Monday, March 12, 2007

Celine and Julie Go Boating (Rivette, 1974)

Considered Jacques Rivette’s most famous and beloved work, Celine and Julie Go Boating is a curious creature. It is a film that ultimately works despite the fact that approximately two hours of its runtime is utterly superfluous and often tedious. In spirit, it is reminiscent of Vera Chytilová’s Daisies, although it lacks that film’s political consciousness, as well as its economical punch. Nonetheless, it gives us two attractive young women who form a unique bond and then pit themselves against mainstream society. Whereas Chytilová’s Maries were anarchofeminists, Celine and Julie are simply whimsical pranksters who spend a lot of time giggling. For the better part of the film, it appears that Rivette will be content to bounce around aimlessly between situations that range from cute to insufferably cute. However, in the final part of the film, the Ritalin kicks in and he at last settles into something approaching a purpose.

When we first see Julie, she is sitting on a park bench reading a book about magic when who should happen by but Celine, a small-time magician. Celine drops a couple personal items behind her, leading Julie to retrieve them and follow her in the hopes of returning them. This, I suppose, is as good a reason as any to bring the two together. Why though does Celine refuse to stop, thus leading Julie on an extended tour of the city? Possibly it is because Celine and Julie (with the guidance of Rivette) will instinctively choose the path that is most adorable and precious.

Eventually Celine and Julie move in together, cause a disruption at the local library, play a trick on one of Julie’s suitors and do lots and lots of giggling. Although much of the film’s first half is meandering and inconsequential, two standout sequences involve first Celine and then Julie appearing at a local cabaret club. With comic indifference, Celine smoothly endures a heckler as she works her way through a decidedly unambitious magic routine in which the focus is clearly not on her tricks, but on her legs. Later, Julie steps into her companion’s place to vamp, mug and improvise her way through a rough approximation of the former’s performance. Because she is able to keep in constant motion, linking one idea into the next, allowing one emotion to drift into another, it takes her audience a long while to realize that what they are watching not only contains no magic, it also contains no sense.

Out of all this whimsy, it comes as something of a surprise when an actual plot arises in the film’s final hour. At a mysterious house, a stilted melodrama is being played out repeatedly day after day in which an innocent ends up murdered. Alternately, Celine or Julie visits the house and then emerges with no memory of what has occurred until they suck on a magical candy that awakens their memory. Unfortunately, they are only able to remember fragments, thus keeping the murderer’s identity a secret. Eventually, in the film’s comedic high point, Celine and Julie find a way to infiltrate the house together in the hopes of altering the plot and rescuing the victim. This portion of the film works wonderfully because at last we have a tangible object of satire. The ghostly figures that maneuver their way coldly through a bleak chamber drama could possibly be figures out of Bergman, or they could be intended to represent an outmoded French theatrical form. (Indeed, there is a brief smattering of inexplicable applause that would suggest the latter.) No matter what target was specifically intended, the situation pits the dusty old conventions of the past versus the fresh, rambunctious spirit of Celine and Julie.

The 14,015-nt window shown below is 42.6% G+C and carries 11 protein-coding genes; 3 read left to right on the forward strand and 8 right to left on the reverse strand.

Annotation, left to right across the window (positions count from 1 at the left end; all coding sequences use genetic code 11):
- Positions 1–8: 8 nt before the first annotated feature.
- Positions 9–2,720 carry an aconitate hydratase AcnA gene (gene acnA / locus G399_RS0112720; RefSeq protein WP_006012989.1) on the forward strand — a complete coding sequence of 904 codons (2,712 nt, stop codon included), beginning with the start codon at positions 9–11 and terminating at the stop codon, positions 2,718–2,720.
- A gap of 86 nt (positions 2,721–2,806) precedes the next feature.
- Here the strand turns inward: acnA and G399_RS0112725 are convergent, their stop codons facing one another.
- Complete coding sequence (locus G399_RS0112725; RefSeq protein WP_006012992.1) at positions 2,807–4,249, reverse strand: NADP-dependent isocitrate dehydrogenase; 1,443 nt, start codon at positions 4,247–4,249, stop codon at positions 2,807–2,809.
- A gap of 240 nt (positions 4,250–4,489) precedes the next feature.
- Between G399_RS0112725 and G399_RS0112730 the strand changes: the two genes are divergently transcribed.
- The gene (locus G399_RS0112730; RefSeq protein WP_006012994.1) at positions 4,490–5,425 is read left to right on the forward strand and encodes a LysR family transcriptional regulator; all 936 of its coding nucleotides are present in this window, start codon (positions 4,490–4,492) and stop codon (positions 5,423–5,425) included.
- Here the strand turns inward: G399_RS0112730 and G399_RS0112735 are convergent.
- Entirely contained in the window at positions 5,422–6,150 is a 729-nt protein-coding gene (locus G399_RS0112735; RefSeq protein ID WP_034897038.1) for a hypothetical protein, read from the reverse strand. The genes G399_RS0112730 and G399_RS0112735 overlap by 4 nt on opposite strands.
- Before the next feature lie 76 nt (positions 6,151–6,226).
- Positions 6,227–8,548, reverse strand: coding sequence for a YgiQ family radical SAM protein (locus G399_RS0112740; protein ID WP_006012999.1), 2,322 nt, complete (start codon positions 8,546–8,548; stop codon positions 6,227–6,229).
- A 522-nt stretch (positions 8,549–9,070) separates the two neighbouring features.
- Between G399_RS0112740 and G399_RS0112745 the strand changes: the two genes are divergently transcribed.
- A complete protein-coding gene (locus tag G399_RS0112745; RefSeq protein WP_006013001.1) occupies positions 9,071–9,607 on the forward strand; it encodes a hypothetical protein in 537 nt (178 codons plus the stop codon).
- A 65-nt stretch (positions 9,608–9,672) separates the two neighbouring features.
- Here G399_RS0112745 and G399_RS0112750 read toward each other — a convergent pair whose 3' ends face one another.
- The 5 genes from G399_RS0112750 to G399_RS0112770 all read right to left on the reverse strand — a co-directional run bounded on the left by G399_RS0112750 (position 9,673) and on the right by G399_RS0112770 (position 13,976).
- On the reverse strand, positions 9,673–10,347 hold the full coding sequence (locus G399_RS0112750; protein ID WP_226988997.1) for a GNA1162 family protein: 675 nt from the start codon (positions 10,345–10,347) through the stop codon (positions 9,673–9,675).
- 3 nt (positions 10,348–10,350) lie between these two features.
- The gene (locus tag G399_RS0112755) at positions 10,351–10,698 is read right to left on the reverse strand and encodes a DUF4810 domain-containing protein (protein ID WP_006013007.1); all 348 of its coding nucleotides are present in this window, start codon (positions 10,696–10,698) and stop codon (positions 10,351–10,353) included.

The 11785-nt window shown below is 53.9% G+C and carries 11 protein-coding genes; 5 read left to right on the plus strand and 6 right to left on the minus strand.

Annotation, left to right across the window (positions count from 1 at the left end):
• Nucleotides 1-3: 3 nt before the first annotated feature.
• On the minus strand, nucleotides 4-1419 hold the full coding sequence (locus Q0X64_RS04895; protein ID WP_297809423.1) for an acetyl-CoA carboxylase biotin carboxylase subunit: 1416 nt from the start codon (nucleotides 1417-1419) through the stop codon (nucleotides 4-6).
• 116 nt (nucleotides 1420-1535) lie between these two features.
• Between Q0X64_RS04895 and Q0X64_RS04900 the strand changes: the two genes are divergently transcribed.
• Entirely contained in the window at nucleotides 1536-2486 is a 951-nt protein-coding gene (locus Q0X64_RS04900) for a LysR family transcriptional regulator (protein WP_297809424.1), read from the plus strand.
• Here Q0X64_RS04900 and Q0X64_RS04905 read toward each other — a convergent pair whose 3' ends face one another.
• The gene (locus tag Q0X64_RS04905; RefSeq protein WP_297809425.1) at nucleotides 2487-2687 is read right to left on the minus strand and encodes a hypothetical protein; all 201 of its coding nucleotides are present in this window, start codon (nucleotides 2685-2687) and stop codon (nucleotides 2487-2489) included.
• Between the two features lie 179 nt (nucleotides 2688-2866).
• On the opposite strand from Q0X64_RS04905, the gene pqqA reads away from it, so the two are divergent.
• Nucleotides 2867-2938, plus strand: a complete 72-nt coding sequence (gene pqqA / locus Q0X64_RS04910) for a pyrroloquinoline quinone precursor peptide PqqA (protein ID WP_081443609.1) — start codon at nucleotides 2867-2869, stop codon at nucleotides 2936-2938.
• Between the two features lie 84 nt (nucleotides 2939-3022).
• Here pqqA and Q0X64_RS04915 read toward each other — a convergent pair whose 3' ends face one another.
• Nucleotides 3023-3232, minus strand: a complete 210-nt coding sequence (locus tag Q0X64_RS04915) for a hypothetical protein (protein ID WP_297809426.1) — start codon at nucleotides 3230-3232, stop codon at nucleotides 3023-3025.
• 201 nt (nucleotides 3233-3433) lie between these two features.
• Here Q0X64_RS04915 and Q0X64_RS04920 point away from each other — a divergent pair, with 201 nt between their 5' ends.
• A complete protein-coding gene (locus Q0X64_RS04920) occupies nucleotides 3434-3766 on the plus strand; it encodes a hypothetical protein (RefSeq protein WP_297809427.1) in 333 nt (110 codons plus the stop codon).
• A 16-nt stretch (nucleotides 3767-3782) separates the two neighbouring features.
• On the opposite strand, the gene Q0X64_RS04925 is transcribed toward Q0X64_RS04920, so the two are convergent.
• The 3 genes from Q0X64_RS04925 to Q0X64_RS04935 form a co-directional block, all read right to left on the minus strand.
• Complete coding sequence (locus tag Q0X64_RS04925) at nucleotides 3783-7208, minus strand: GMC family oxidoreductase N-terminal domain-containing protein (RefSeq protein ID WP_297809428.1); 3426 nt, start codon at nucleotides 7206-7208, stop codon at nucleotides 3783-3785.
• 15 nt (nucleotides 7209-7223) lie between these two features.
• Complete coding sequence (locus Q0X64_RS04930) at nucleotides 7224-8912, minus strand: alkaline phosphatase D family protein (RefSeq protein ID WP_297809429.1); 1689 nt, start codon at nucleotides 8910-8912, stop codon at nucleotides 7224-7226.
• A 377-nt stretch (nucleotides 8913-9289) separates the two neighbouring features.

But to answer what is undoubtedly your most pressing question, Celine and Julie really do go boating. Honest. Like so many other things in the film, the title is something of a comic non-sequitur. But when the moment comes, pay attention to who else goes boating. And take note of the fact that they are traveling in the opposite direction.



Anonymous Joe Buchanan said...

I've always loved this film for the relationship of the two characters - how often do you see women in movies having fun together? But I think that Celine and Julie go beyond being pranksters - they take control in the end, whereas the two Maries in Daisies are disruptive in the face of authority but never seem able to empower themselves in a creative way.

7:55 PM  

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